By choosing a program that specializes in treating the special developmental needs associated with young adulthood, patients receive treatment specifically designed for their unique issues. Menninger’s Compass Program for Young Adults' clinical treatment team members are experts in recognizing and helping patients manage the difficulties in transitioning into young adulthood.
The Menninger treatment team strives to understand and treat each individual as a whole person medically, psychologically, socially and spiritually. These multiple perspectives aid the evaluation of each person’s health, behavior and situations at work and home, as well as help with treatment planning.
Compass Team Members
A patient’s clinical treatment team forms during the first days of a stay at Compass
. This team includes the patient, a psychiatrist, a clinical psychologist and a social worker. If needed, specialists for addiction, eating disorders and more can be added to the core team.
This team performs the following functions:
The psychiatrist generally leads and coordinates the team, and manages medication.
The social worker communicates with family and coordinates the post-discharge wellness plan.
The psychologist performs diagnostic testing and communicates with the patient about progress.
Individual psychotherapy is conducted by a clinical professional on the team, generally two times per week.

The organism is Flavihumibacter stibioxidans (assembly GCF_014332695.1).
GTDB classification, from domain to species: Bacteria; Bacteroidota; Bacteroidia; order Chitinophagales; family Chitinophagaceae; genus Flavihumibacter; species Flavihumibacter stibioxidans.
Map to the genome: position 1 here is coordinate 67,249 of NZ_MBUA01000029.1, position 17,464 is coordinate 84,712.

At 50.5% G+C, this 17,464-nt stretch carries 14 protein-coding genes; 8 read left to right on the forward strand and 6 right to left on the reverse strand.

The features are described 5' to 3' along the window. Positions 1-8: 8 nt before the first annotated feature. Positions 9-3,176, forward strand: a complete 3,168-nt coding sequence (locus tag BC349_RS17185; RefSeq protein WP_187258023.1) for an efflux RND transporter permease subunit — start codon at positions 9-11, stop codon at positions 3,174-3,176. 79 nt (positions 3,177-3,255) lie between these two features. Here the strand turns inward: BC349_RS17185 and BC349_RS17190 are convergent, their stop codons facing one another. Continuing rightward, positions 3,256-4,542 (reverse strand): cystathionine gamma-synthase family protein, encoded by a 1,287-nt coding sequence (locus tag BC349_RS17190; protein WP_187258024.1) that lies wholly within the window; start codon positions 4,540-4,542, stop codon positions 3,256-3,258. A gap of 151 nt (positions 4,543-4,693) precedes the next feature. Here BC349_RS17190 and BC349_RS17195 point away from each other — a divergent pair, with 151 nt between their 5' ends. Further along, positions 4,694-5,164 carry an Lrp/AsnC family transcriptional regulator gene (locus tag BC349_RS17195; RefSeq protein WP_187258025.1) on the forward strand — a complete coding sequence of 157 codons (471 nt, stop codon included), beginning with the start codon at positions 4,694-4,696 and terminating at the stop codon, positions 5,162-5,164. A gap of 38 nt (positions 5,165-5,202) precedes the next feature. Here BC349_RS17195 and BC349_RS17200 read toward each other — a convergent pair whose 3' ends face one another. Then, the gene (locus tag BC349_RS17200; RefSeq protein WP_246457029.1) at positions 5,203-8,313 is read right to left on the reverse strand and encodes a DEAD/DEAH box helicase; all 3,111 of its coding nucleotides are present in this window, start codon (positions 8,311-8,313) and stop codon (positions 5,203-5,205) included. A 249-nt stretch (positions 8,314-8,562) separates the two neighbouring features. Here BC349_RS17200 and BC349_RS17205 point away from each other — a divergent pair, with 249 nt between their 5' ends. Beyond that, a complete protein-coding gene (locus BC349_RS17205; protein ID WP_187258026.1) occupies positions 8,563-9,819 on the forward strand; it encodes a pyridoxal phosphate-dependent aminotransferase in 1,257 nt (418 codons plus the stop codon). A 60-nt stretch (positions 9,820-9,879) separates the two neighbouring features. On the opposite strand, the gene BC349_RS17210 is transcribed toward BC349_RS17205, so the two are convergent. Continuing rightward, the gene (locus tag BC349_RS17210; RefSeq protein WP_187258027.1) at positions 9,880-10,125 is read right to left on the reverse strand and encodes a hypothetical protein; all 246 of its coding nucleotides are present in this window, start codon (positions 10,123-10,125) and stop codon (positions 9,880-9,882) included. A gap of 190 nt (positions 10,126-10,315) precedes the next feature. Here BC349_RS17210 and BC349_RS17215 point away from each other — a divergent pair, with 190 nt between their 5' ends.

Together, the patient and Menninger treatment team set goals for treatment. With diagnoses and functional problems in mind, an individualized course of treatment is developed. Treatment modalities for which there is support in the literature are used; however, since not all therapies are rigorously evaluated, the team also relies on the clinical expertise it has developed during many years of treating patients in a comprehensive bio-psycho-social setting.
Patients with addictions receive additional therapy, along with education about addictions. They are encouraged to attend 12-step meetings such as Alcoholics Anonymous and Narcotics Anonymous.
Flynn O'Malley, PhD, ABPP
Since he joined Menninger in 1981, Dr. O’Malley has been significantly involved in the diagnosis and treatment of troubled young people. He specializes in trauma, anxiety and depression; developmental and behavioral issues; suicide and self-harm prevention and treatment; sexual and gender issues; and diagnosis and treatment of complex psychiatric disorders.
The author of numerous professional papers and a frequent speaker at professional conferences, Dr. O’Malley’s current interests include the process of mentalizing
and its role in identifying and treating core issues, the psychotherapy of young people and other issues in specialty inpatient diagnosis and treatment.
Dr. O’Malley completed his postdoctoral psychology fellowship at The University of Texas Medical Branch, Division of Child and Adolescent Psychiatry, Galveston, Texas. He received his doctoral degree in clinical psychology from the University of New Mexico. He is also a Diplomate of the American Board of Professional Psychology in clinical psychology.
Joyce Davidson, MD
In addition to serving as medical director for the Compass Program, Dr. Joyce Davidson is an assistant professor of psychiatry at the Menninger Department of Psychiatry & Behavioral Sciences
at Baylor College of Medicine. Her interests include obsessive-compulsive disorder and cognitive therapy.
A member of the American College of Psychiatrists, Dr. Davidson is board-certified in both psychiatry and neurology. She earned her medical degree from the University of Missouri-Kansas City School of Medicine and completed a general psychiatry residency and child psychiatry fellowship at the Karl Menninger School of Psychiatry.